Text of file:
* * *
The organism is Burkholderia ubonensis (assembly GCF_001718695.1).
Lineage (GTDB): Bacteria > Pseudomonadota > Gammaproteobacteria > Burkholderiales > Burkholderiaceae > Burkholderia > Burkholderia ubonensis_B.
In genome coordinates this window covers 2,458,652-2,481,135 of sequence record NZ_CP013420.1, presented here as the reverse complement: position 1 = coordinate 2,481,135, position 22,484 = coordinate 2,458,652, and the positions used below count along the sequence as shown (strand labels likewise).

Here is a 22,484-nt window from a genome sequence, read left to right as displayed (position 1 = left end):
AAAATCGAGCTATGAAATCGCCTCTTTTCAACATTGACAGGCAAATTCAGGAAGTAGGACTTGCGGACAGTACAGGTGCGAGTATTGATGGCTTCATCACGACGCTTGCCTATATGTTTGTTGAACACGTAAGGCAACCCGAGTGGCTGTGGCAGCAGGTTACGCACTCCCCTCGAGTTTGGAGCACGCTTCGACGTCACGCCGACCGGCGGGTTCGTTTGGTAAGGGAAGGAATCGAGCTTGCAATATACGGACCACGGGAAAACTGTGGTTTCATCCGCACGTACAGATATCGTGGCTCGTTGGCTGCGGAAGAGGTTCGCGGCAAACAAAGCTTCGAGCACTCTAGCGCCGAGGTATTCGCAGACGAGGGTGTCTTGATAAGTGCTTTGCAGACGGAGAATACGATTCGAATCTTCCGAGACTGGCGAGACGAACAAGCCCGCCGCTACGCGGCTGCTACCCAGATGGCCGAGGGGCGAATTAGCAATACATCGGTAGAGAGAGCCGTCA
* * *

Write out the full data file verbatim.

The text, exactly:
The organism is Burkholderia ubonensis (assembly GCF_001718695.1).
Lineage (GTDB): Bacteria > Pseudomonadota > Gammaproteobacteria > Burkholderiales > Burkholderiaceae > Burkholderia > Burkholderia ubonensis_B.
In genome coordinates this window covers 2,458,652-2,481,135 of sequence record NZ_CP013420.1, presented here as the reverse complement: position 1 = coordinate 2,481,135, position 22,484 = coordinate 2,458,652, and the positions used below count along the sequence as shown (strand labels likewise).

Here is a 22,484-nt window from a genome sequence, read left to right as displayed (position 1 = left end):
AAAATCGAGCTATGAAATCGCCTCTTTTCAACATTGACAGGCAAATTCAGGAAGTAGGACTTGCGGACAGTACAGGTGCGAGTATTGATGGCTTCATCACGACGCTTGCCTATATGTTTGTTGAACACGTAAGGCAACCCGAGTGGCTGTGGCAGCAGGTTACGCACTCCCCTCGAGTTTGGAGCACGCTTCGACGTCACGCCGACCGGCGGGTTCGTTTGGTAAGGGAAGGAATCGAGCTTGCAATATACGGACCACGGGAAAACTGTGGTTTCATCCGCACGTACAGATATCGTGGCTCGTTGGCTGCGGAAGAGGTTCGCGGCAAACAAAGCTTCGAGCACTCTAGCGCCGAGGTATTCGCAGACGAGGGTGTCTTGATAAGTGCTTTGCAGACGGAGAATACGATTCGAATCTTCCGAGACTGGCGAGACGAACAAGCCCGCCGCTACGCGGCTGCTACCCAGATGGCCGAGGGGCGAATTAGCAATACATCGGTAGAGAGAGCCGTCA